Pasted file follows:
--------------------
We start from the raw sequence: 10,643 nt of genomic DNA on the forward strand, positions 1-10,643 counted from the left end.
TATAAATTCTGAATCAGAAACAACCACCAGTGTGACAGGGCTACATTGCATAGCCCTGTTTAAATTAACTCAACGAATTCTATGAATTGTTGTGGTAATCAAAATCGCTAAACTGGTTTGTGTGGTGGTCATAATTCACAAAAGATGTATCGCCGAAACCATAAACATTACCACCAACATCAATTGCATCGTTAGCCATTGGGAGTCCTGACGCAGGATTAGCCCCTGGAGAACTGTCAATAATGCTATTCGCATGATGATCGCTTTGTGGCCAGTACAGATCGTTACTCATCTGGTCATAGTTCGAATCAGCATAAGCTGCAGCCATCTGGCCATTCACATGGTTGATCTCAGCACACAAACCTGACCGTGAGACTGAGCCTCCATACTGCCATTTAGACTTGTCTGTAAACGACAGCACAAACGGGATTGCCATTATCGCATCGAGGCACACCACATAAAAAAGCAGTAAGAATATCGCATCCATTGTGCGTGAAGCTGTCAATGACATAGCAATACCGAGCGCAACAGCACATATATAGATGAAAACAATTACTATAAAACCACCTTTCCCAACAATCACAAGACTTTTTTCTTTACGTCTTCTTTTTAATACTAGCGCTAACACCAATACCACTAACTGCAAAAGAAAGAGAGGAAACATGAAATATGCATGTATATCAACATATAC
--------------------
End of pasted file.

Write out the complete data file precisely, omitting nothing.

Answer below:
We start from the raw sequence: 10,643 nt of genomic DNA on the forward strand, positions 1-10,643 counted from the left end.
TATAAATTCTGAATCAGAAACAACCACCAGTGTGACAGGGCTACATTGCATAGCCCTGTTTAAATTAACTCAACGAATTCTATGAATTGTTGTGGTAATCAAAATCGCTAAACTGGTTTGTGTGGTGGTCATAATTCACAAAAGATGTATCGCCGAAACCATAAACATTACCACCAACATCAATTGCATCGTTAGCCATTGGGAGTCCTGACGCAGGATTAGCCCCTGGAGAACTGTCAATAATGCTATTCGCATGATGATCGCTTTGTGGCCAGTACAGATCGTTACTCATCTGGTCATAGTTCGAATCAGCATAAGCTGCAGCCATCTGGCCATTCACATGGTTGATCTCAGCACACAAACCTGACCGTGAGACTGAGCCTCCATACTGCCATTTAGACTTGTCTGTAAACGACAGCACAAACGGGATTGCCATTATCGCATCGAGGCACACCACATAAAAAAGCAGTAAGAATATCGCATCCATTGTGCGTGAAGCTGTCAATGACATAGCAATACCGAGCGCAACAGCACATATATAGATGAAAACAATTACTATAAAACCACCTTTCCCAACAATCACAAGACTTTTTTCTTTACGTCTTCTTTTTAATACTAGCGCTAACACCAATACCACTAACTGCAAAAGAAAGAGAGGAAACATGAAATATGCATGTATATCAACATATAC